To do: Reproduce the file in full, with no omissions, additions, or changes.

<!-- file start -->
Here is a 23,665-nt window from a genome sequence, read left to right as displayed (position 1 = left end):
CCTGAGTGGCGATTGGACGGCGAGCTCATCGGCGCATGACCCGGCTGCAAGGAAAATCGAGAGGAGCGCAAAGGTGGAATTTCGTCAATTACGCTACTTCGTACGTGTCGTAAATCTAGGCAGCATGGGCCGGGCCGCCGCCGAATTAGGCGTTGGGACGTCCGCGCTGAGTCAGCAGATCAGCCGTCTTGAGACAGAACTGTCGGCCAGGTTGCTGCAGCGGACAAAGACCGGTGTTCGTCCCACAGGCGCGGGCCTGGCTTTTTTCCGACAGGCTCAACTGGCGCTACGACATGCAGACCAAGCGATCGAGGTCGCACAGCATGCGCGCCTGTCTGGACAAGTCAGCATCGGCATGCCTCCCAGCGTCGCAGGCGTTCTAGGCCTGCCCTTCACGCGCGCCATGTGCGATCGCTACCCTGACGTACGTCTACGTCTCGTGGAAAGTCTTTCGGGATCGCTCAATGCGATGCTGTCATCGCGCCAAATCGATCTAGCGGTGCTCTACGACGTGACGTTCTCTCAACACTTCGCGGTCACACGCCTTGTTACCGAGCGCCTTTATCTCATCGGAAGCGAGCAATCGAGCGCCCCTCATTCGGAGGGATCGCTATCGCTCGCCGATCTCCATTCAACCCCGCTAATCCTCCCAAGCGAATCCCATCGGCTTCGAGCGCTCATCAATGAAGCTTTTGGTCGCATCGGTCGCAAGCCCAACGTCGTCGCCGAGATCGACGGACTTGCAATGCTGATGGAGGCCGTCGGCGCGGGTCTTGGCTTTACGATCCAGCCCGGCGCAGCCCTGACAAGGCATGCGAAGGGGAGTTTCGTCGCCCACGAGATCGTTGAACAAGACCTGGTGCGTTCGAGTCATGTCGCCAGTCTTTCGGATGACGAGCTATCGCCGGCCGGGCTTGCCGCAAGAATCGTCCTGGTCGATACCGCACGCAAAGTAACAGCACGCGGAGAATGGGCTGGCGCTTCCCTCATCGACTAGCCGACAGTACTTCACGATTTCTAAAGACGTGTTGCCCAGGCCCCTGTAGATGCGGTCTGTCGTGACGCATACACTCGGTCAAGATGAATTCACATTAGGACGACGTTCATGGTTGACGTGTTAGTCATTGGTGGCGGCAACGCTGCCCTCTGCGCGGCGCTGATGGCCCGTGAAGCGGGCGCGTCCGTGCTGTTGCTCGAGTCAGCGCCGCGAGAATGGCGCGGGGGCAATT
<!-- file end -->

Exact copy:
Here is a 23,665-nt window from a genome sequence, read left to right as displayed (position 1 = left end):
CCTGAGTGGCGATTGGACGGCGAGCTCATCGGCGCATGACCCGGCTGCAAGGAAAATCGAGAGGAGCGCAAAGGTGGAATTTCGTCAATTACGCTACTTCGTACGTGTCGTAAATCTAGGCAGCATGGGCCGGGCCGCCGCCGAATTAGGCGTTGGGACGTCCGCGCTGAGTCAGCAGATCAGCCGTCTTGAGACAGAACTGTCGGCCAGGTTGCTGCAGCGGACAAAGACCGGTGTTCGTCCCACAGGCGCGGGCCTGGCTTTTTTCCGACAGGCTCAACTGGCGCTACGACATGCAGACCAAGCGATCGAGGTCGCACAGCATGCGCGCCTGTCTGGACAAGTCAGCATCGGCATGCCTCCCAGCGTCGCAGGCGTTCTAGGCCTGCCCTTCACGCGCGCCATGTGCGATCGCTACCCTGACGTACGTCTACGTCTCGTGGAAAGTCTTTCGGGATCGCTCAATGCGATGCTGTCATCGCGCCAAATCGATCTAGCGGTGCTCTACGACGTGACGTTCTCTCAACACTTCGCGGTCACACGCCTTGTTACCGAGCGCCTTTATCTCATCGGAAGCGAGCAATCGAGCGCCCCTCATTCGGAGGGATCGCTATCGCTCGCCGATCTCCATTCAACCCCGCTAATCCTCCCAAGCGAATCCCATCGGCTTCGAGCGCTCATCAATGAAGCTTTTGGTCGCATCGGTCGCAAGCCCAACGTCGTCGCCGAGATCGACGGACTTGCAATGCTGATGGAGGCCGTCGGCGCGGGTCTTGGCTTTACGATCCAGCCCGGCGCAGCCCTGACAAGGCATGCGAAGGGGAGTTTCGTCGCCCACGAGATCGTTGAACAAGACCTGGTGCGTTCGAGTCATGTCGCCAGTCTTTCGGATGACGAGCTATCGCCGGCCGGGCTTGCCGCAAGAATCGTCCTGGTCGATACCGCACGCAAAGTAACAGCACGCGGAGAATGGGCTGGCGCTTCCCTCATCGACTAGCCGACAGTACTTCACGATTTCTAAAGACGTGTTGCCCAGGCCCCTGTAGATGCGGTCTGTCGTGACGCATACACTCGGTCAAGATGAATTCACATTAGGACGACGTTCATGGTTGACGTGTTAGTCATTGGTGGCGGCAACGCTGCCCTCTGCGCGGCGCTGATGGCCCGTGAAGCGGGCGCGTCCGTGCTGTTGCTCGAGTCAGCGCCGCGAGAATGGCGCGGGGGCAATT